U.S. Pat. Nos. 5,201,740 and 5,190,542 to Nakao and Wilk disclose a cauterization loop with an attached capture pocket. Such a snare assembly represents a significant advance in the art and evidently solves all of the problems inherent in polyp retrieval. However, it appears that there is some rooom in the industry for an alternative method for snare retrieval.
An object of the present invention is to provide a method for the removal of portions of internal body organs or other objects from patients.
A more specific object of the present invention is to provide such a method which may be used in conjunction with snare cauterization operations.
Another object of the present invention is to provide a technique wherein the capture and retrieval of severed polyps is facilitated.
Another, more particular, object of the present invention is to provide a polyp retrieval technique wherein trauma to the patient and time in surgery are reduced.
A further object of the present invention is to provide an instrument assembly for use in removing portions of body organs or other objects from patients.
Yet another, more particular, object of the present invention is to provide such an instrument assembly which facilitates the capture and retrieval of severed polyps and other clumps of severed body tissues from the internal cavities of patients.
Another particular object of the present invention is to provide such an instrument assembly which is simple to manufacture and therefore inexpensive.
A further particular object of the present invention is to provide such an instrument assembly which is easy to use.
An additional particular object of the present invention is to provide such an instrument assembly which is disposable. Such an instrument assembly requires no lengthy sterilization procedure and reduces the spread of infectitous diseases such as AIDS.
These and other objects will be apparent from the following descriptions.
A method for removing an object from a patient, comprises, in accordance with one conceptualization of the present invention, the steps of (a) providing a web member in a collapsed configuration inside a tubular endoscopic channel, (b) inserting, into a patient, the web member in the collapsed configuration in the tubular endoscopic channel, (c) ejecting the web member from the tubular endoscopic channel upon insertion of the web member into the patient, (d) opening the ejected web member from the collapsed configuration to a substantially cup-shaped opened configuration having a concave inner surface, (e) juxtaposing the concave inner surface of the opened web member with the object inside the patient, (f) applying suction to the juxtaposed web member to form at least a partial vacuum between the concave inner surface and the object, thereby attaching the web member to the object in a vacuum seal, and (g) removing, from the patient, the web member with the object entrained thereto by suction.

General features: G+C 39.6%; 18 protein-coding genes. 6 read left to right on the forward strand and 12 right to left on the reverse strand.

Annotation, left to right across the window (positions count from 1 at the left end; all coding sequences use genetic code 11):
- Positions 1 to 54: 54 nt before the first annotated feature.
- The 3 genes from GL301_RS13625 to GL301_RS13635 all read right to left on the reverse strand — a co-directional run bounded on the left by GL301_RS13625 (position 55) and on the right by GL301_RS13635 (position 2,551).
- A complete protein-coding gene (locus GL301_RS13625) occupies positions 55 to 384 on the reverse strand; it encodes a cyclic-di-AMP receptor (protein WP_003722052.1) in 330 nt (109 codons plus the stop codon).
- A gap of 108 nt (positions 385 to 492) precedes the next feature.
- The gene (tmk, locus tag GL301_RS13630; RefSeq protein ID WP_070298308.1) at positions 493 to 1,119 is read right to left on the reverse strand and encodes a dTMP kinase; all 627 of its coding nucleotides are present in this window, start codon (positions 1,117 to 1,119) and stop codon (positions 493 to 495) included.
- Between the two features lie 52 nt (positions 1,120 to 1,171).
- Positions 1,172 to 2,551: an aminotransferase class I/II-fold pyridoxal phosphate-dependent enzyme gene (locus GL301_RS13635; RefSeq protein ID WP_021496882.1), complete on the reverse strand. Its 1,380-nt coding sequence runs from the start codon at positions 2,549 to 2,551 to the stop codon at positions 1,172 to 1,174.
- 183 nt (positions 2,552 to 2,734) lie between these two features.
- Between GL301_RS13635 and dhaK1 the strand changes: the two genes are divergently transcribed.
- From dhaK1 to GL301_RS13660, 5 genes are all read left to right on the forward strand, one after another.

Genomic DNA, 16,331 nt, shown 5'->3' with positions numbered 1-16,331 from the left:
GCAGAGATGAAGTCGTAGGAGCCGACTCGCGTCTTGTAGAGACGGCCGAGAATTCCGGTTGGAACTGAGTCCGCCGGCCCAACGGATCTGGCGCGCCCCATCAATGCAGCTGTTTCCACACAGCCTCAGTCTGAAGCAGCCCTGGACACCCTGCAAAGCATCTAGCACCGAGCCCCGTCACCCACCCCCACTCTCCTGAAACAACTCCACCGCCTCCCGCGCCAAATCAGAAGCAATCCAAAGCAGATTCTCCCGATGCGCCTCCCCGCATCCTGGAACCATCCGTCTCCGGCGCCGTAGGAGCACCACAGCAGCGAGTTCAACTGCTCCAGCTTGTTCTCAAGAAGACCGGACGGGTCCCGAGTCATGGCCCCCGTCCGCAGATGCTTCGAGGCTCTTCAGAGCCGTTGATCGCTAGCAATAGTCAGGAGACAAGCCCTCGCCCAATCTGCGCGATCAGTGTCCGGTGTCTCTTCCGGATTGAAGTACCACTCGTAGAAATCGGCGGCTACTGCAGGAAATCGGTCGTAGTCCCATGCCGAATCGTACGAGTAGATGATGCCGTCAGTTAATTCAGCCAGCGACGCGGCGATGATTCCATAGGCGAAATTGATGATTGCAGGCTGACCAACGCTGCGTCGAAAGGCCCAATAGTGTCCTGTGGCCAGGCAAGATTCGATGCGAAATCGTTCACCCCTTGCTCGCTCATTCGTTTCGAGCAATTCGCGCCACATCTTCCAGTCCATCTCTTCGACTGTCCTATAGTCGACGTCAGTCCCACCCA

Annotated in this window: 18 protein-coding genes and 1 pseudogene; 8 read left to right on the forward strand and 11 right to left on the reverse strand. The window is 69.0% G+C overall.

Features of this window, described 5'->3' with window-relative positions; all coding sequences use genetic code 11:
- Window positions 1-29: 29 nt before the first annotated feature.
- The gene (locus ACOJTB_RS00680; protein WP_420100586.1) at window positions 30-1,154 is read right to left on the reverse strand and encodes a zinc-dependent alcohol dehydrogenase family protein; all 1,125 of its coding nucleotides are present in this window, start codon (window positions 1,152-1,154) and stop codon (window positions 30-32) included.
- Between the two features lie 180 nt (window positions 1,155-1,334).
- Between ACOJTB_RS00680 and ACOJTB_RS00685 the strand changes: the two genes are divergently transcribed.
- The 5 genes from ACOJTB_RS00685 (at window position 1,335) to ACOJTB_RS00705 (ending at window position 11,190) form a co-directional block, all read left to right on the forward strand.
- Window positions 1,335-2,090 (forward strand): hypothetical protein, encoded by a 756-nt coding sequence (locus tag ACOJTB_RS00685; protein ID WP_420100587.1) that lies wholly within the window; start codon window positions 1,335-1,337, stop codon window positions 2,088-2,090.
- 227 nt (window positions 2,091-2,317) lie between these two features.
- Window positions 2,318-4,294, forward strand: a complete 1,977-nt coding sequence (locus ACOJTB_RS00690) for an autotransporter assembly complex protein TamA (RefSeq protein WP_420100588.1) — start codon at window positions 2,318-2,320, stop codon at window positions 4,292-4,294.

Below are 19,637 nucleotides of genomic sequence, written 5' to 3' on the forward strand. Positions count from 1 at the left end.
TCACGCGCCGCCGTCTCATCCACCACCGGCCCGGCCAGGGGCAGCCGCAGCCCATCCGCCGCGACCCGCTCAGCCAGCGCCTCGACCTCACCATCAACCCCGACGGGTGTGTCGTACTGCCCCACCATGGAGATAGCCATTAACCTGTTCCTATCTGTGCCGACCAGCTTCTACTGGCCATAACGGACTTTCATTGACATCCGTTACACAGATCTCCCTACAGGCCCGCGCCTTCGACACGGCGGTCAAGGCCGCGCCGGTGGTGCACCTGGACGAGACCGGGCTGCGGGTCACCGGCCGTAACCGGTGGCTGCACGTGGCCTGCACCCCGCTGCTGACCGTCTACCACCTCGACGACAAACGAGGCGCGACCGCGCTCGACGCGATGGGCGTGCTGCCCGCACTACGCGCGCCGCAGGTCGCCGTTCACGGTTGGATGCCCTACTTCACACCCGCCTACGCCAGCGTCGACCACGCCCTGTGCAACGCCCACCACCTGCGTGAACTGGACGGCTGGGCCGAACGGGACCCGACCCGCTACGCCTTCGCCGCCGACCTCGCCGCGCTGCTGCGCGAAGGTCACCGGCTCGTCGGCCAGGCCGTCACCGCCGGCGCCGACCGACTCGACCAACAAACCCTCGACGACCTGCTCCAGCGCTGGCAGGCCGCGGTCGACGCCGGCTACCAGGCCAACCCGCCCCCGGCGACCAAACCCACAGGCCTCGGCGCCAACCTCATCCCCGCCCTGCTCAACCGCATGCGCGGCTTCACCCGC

Where the object to be removed from the patient is a polyp, the method further comprises the steps of (h) providing an endoscope assembly with a cauterization loop in a folded configuration, the tubular endoscopic channel being defined by the endoscope assembly, (i) inserting the endoscope assembly into a patient, (j) ejecting the cauterization loop from the endoscope assembly at a distal end thereof, (k) opening the ejected loop from the folded configuration, (l) maneuvering the endoscope assembly and the cauterization loop from outside the patient to place the opened cauterization loop over the polyp prior to the steps of juxtaposing the web member and the polyp, applying suction and removing the web member and the entrained polyp from the patient, and (m) upon placement of the cauterization loop over the polyp and upon application of suction to the web member, conducting electrical current to the cauterization loop to sever the polyp from the patient, the removal of the polyp being executed subsequently to the conducting and catuerizing.